Yeasts are pathogenic microorganisms that may give rise to life-threatening infections. The treatment of these pathological conditions becomes particularly challenging when yeasts acquire a resistance to clinically approved antifungal agents. The natural compound amphotericin B (AmB) kills drug-resistant yeasts but its high toxicity limits its clinical use.
A study by Martin Burke, University of Illinois at Urbana-Champaign, Urbana, USA, and colleagues, may pave the way to the development of less toxic AmB derivatives. The researchers revealed that AmB antifungal activity relies on its ability to form large extracellular aggregates that act as a sponge, extracting ergosterol from yeast cellular membranes. As ergosterol is a lipid that plays an essential role in yeast physiology, its extraction kills the yeasts.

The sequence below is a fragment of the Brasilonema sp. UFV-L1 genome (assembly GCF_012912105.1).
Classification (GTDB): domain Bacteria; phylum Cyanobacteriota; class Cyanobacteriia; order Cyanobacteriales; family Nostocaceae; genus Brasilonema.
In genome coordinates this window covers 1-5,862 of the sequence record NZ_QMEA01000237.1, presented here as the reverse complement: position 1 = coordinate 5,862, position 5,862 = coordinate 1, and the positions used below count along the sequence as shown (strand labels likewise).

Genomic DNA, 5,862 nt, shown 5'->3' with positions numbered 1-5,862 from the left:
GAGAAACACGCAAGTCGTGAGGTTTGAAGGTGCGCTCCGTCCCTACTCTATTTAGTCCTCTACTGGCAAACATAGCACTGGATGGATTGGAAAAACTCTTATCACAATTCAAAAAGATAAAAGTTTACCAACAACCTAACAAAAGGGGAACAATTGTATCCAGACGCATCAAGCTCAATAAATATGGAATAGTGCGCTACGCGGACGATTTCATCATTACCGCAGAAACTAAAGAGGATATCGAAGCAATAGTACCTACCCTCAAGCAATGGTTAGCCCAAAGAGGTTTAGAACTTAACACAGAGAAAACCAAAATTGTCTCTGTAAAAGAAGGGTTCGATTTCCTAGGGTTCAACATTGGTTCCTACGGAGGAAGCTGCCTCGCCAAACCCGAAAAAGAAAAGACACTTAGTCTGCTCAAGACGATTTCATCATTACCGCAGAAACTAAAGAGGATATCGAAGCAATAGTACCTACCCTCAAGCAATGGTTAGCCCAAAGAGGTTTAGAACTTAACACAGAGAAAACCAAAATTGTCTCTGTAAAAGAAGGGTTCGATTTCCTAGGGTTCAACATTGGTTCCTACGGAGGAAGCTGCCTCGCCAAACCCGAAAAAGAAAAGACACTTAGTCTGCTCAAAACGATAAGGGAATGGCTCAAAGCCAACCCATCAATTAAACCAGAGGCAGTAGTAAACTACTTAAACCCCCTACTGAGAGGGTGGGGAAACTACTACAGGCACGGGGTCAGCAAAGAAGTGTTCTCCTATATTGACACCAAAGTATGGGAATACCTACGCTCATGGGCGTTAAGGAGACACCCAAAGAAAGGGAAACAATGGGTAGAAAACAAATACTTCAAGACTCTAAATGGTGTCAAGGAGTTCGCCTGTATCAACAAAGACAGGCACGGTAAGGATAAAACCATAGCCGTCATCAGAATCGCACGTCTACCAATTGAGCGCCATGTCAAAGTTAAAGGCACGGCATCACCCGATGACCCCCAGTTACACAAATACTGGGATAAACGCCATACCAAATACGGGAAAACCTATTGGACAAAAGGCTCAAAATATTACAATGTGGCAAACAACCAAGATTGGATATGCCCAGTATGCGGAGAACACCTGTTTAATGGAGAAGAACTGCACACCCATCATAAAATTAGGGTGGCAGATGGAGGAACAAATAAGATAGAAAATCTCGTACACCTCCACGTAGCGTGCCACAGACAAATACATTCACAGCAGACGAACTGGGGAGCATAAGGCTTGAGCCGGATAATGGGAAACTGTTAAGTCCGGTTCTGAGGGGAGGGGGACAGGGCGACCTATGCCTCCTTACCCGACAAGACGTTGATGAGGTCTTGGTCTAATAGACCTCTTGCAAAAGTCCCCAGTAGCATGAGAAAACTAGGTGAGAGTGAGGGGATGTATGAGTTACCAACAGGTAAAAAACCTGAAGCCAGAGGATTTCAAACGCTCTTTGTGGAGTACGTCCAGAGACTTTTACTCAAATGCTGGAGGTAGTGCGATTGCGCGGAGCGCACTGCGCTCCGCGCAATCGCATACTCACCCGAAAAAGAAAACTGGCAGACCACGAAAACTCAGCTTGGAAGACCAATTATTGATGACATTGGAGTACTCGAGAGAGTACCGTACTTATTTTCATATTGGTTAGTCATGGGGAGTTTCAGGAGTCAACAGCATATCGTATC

By revealing novel insights into the mechanism of action of AmB, this study may facilitate the development of drugs that are able to kill drug-resistant yeast strains but do not have toxic effects associated with AmB.
- Amphotericin forms an extramembranous and fungicidal sterol sponge,
Thomas M Anderson, Mary C Clay, Alexander G Cioffi, Katrina A Diaz, Grant S Hisao, Marcus D Tuttle, Andrew J Nieuwkoop, Gemma Comellas, Nashrah Maryum, Shu Wang, Brice E Uno, Erin L Wildeman, Tamir Gonen, Chad M Rienstra, Martin D Burke,
Nat. Chem. Biol. 2014, 10, 400–406.